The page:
Finding good male role models for children in fatherless homes
I was out for dinner at a friend’s house recently when it hit me just how much my daughter needs a man in her life.
We had finished dessert when she hopped off her chair and climbed on my friend’s husband’s lap. She laughed and chatted, obviously enjoying the closeness, and then followed him outside to the garage to help put away tools.
It’s not like she doesn’t have anything to do with her father. Generally, she stays at his house for two days every fortnight and they enjoy a close relationship. But it’s just not the same as having a man in her everyday life. I can see already she is drawn to men in a way that makes me vaguely uncomfortable.
Effects of fatherlessness
Needless concern on my part? The statistics say otherwise. A joint study by the Christchurch School of Medicine and three American universities in 2003 found the absence of a father was strongly linked to early or risky sexual activity. Out of 800 girls in the study, one in four got pregnant as teenagers amongst those whose fathers left the family before they were five. For those whose fathers were there in the early years, the pregnancy rate was one in 30.
The effects of fatherlessness on boys are well-documented. Boys without dads are four times as likely to drop out of school and many more times likely to end up involved in crime and drugs.
So what’s a single mother to do? (Apart from find a brilliant step-father – we’re still interviewing candidates for that one.) Obviously encouraging regular involvement with the biological father is a good start. We need to recognize that a relationship with Daddy is one of the best things we can give our children.
Sometimes, however, this is either impractical, impossible or unsafe. Enter the idea of male role models or mentors – good men who choose to enrich a child’s life by regularly spending time together.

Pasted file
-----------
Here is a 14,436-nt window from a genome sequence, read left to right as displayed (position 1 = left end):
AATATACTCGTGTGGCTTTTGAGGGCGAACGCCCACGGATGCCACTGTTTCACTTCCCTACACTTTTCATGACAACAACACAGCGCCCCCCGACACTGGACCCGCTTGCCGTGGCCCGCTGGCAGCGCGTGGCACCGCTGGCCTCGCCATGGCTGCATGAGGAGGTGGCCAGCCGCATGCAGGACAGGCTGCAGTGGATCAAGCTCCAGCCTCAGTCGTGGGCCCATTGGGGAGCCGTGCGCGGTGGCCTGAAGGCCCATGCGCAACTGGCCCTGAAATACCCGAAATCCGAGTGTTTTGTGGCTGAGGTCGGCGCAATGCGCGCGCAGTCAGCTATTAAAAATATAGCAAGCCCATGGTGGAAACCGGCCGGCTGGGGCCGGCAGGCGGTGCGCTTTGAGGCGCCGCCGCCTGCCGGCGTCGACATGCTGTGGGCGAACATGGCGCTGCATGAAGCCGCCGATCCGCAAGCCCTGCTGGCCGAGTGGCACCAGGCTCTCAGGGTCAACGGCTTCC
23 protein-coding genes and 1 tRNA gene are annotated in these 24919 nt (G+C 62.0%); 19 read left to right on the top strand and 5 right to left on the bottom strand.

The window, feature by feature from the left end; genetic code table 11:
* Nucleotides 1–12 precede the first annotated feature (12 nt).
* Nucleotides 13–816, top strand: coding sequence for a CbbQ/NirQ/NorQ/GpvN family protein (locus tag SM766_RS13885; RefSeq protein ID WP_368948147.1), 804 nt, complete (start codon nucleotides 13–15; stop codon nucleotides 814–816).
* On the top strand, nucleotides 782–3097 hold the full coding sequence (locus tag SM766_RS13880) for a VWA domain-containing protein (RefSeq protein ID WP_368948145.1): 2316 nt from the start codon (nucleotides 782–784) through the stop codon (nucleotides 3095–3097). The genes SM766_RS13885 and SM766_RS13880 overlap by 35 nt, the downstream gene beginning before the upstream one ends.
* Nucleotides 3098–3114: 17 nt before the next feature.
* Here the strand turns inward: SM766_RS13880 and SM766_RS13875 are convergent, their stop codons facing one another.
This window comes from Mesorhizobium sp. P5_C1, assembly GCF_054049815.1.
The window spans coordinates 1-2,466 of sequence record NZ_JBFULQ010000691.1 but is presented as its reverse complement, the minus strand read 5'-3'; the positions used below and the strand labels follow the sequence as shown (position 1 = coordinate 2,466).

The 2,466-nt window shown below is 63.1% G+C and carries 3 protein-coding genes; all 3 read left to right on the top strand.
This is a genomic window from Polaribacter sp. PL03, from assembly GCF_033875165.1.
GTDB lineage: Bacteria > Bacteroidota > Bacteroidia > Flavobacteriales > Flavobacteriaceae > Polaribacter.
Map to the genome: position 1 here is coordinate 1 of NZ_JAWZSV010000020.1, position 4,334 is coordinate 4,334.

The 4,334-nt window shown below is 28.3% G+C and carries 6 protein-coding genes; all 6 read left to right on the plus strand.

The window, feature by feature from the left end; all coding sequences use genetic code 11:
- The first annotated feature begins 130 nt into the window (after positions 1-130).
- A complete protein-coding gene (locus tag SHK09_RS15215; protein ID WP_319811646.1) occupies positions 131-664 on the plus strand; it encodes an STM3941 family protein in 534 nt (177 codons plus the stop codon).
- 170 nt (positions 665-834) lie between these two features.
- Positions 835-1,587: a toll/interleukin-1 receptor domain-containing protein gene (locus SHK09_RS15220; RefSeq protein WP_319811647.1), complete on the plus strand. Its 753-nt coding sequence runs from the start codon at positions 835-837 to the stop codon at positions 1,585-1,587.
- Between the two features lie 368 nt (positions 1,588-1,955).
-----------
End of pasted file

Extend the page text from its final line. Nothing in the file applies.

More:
Finding a Mentor
After scouring the internet, I discovered Big Brothers Big Sisters, a 100-year-old international organisation which is now operating in 11 centres around New Zealand, from Whangarei to Rangiora.
The programme is run from Nelson by director Dave Marshall, who sounds just like the kind of man you’d like your kids to hang out with. Around 80 kids in the Nelson area are matched every year with men and women mentors who range in age from about 18 to 80; another 50 children are on the waiting list.
Girls who need male role models are usually matched with couples.
“Men can spend time alone with children – to suggest otherwise is bunkum,” says Marshall. “But because of the perception in society, we tend to match girls with couples rather than just men.” In eight years of operation they have never had an abuse case reported.
The mentor is asked to spend two or three hours with a child every week and to commit to the programme for at least a year. A three-year study showed negative behaviour in mentored children was reduced by 85 per cent.
“It’s incredibly heart-warming to see the change in these children.”
There are several youth mentoring organizations in New Zealand, linked together under the Youth Mentoring Trust. Each one is slightly different in terms of how and where they operate – but they all have stringent requirements for mentors. Big Brothers Big Sisters, for example, does police and CYF checks, talks to three referees, visits a potential mentor’s home, asks his doctor for statement about mental health, interviews him with two social workers present and insists on training and ongoing accountability.
Dave warns against mentoring groups who do not run such checks.
“Essentially we are asking an adult to build a friendship with a child and that is not something to be taken lightly.”
Filling the Gap
But what if there is no mentoring organisation near you? Dave Marshall says a single mother should search carefully for a good, safe man to fill the gap.
“The emphasis is on the careful search – neither paranoia at one end of the scale, nor an unmonitored, closed-door relationship between an adult and the child at the other end.”
Friends and family-members can often be great mentors, as can youth group leaders and sports coaches.
Dave advises mothers to insist on ‘transparency’ – keeping the relationship open and accountable – and to ‘listen to your gut feeling.’
One of my daughter’s favourite people is a 38-year-old friend of the family. Every couple of weeks he takes her out for a ‘spinalina’ (spirulina drink) or to explore the rock-pools. I love to see her running up to him for a hug and I feel totally assured the relationship is safe. He’s a good man. They are out there.
Youth Mentoring Trust
Big Brothers Big Sisters and other mentoring organisations can be contacted through the Youth Mentoring Trust. The Trust can link you to16 different mentoring programmes operating throughout the country.